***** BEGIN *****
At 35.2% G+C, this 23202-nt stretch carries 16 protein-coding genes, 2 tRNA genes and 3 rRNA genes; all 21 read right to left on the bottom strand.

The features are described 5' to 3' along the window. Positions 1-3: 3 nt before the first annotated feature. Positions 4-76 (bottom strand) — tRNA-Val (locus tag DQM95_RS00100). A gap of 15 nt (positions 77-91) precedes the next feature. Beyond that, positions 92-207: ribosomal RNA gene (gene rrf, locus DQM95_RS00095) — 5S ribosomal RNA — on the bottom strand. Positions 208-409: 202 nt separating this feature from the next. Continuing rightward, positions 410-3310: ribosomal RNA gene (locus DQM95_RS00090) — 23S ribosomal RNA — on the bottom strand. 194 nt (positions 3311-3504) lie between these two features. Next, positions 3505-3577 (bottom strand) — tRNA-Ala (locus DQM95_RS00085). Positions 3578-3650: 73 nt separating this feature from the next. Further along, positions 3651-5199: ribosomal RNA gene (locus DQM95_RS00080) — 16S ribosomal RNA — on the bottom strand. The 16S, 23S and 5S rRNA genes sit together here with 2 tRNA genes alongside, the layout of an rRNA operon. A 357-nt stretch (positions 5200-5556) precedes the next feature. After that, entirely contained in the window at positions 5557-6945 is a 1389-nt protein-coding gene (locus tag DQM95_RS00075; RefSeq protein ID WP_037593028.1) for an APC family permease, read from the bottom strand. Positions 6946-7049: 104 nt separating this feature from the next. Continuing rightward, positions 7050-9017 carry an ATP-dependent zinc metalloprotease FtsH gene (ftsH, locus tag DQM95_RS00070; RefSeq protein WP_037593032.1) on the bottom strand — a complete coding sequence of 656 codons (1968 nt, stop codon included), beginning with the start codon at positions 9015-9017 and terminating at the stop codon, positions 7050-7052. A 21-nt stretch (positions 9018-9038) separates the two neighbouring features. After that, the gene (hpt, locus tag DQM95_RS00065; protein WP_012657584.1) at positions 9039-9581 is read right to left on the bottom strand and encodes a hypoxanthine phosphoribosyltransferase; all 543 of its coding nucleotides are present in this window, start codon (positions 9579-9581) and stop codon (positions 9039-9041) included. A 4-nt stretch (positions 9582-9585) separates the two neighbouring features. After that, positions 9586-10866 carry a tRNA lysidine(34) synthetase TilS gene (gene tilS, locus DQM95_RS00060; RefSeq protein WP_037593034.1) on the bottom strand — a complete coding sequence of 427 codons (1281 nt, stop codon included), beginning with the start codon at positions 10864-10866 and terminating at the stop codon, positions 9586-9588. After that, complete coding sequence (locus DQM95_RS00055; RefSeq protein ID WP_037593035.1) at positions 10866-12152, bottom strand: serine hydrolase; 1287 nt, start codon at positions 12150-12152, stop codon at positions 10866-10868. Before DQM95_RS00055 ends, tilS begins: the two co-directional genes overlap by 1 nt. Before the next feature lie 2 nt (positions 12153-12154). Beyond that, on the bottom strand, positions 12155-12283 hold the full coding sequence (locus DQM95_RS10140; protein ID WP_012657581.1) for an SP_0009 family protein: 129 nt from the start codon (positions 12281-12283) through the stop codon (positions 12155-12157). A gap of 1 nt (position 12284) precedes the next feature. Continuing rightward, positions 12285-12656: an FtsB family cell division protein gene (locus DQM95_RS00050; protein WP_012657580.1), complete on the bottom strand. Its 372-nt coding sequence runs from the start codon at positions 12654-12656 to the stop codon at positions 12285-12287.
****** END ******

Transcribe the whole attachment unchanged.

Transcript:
At 35.2% G+C, this 23202-nt stretch carries 16 protein-coding genes, 2 tRNA genes and 3 rRNA genes; all 21 read right to left on the bottom strand.

The features are described 5' to 3' along the window. Positions 1-3: 3 nt before the first annotated feature. Positions 4-76 (bottom strand) — tRNA-Val (locus tag DQM95_RS00100). A gap of 15 nt (positions 77-91) precedes the next feature. Beyond that, positions 92-207: ribosomal RNA gene (gene rrf, locus DQM95_RS00095) — 5S ribosomal RNA — on the bottom strand. Positions 208-409: 202 nt separating this feature from the next. Continuing rightward, positions 410-3310: ribosomal RNA gene (locus DQM95_RS00090) — 23S ribosomal RNA — on the bottom strand. 194 nt (positions 3311-3504) lie between these two features. Next, positions 3505-3577 (bottom strand) — tRNA-Ala (locus DQM95_RS00085). Positions 3578-3650: 73 nt separating this feature from the next. Further along, positions 3651-5199: ribosomal RNA gene (locus DQM95_RS00080) — 16S ribosomal RNA — on the bottom strand. The 16S, 23S and 5S rRNA genes sit together here with 2 tRNA genes alongside, the layout of an rRNA operon. A 357-nt stretch (positions 5200-5556) precedes the next feature. After that, entirely contained in the window at positions 5557-6945 is a 1389-nt protein-coding gene (locus tag DQM95_RS00075; RefSeq protein ID WP_037593028.1) for an APC family permease, read from the bottom strand. Positions 6946-7049: 104 nt separating this feature from the next. Continuing rightward, positions 7050-9017 carry an ATP-dependent zinc metalloprotease FtsH gene (ftsH, locus tag DQM95_RS00070; RefSeq protein WP_037593032.1) on the bottom strand — a complete coding sequence of 656 codons (1968 nt, stop codon included), beginning with the start codon at positions 9015-9017 and terminating at the stop codon, positions 7050-7052. A 21-nt stretch (positions 9018-9038) separates the two neighbouring features. After that, the gene (hpt, locus tag DQM95_RS00065; protein WP_012657584.1) at positions 9039-9581 is read right to left on the bottom strand and encodes a hypoxanthine phosphoribosyltransferase; all 543 of its coding nucleotides are present in this window, start codon (positions 9579-9581) and stop codon (positions 9039-9041) included. A 4-nt stretch (positions 9582-9585) separates the two neighbouring features. After that, positions 9586-10866 carry a tRNA lysidine(34) synthetase TilS gene (gene tilS, locus DQM95_RS00060; RefSeq protein WP_037593034.1) on the bottom strand — a complete coding sequence of 427 codons (1281 nt, stop codon included), beginning with the start codon at positions 10864-10866 and terminating at the stop codon, positions 9586-9588. After that, complete coding sequence (locus DQM95_RS00055; RefSeq protein ID WP_037593035.1) at positions 10866-12152, bottom strand: serine hydrolase; 1287 nt, start codon at positions 12150-12152, stop codon at positions 10866-10868. Before DQM95_RS00055 ends, tilS begins: the two co-directional genes overlap by 1 nt. Before the next feature lie 2 nt (positions 12153-12154). Beyond that, on the bottom strand, positions 12155-12283 hold the full coding sequence (locus DQM95_RS10140; protein ID WP_012657581.1) for an SP_0009 family protein: 129 nt from the start codon (positions 12281-12283) through the stop codon (positions 12155-12157). A gap of 1 nt (position 12284) precedes the next feature. Continuing rightward, positions 12285-12656: an FtsB family cell division protein gene (locus DQM95_RS00050; protein WP_012657580.1), complete on the bottom strand. Its 372-nt coding sequence runs from the start codon at positions 12654-12656 to the stop codon at positions 12285-12287.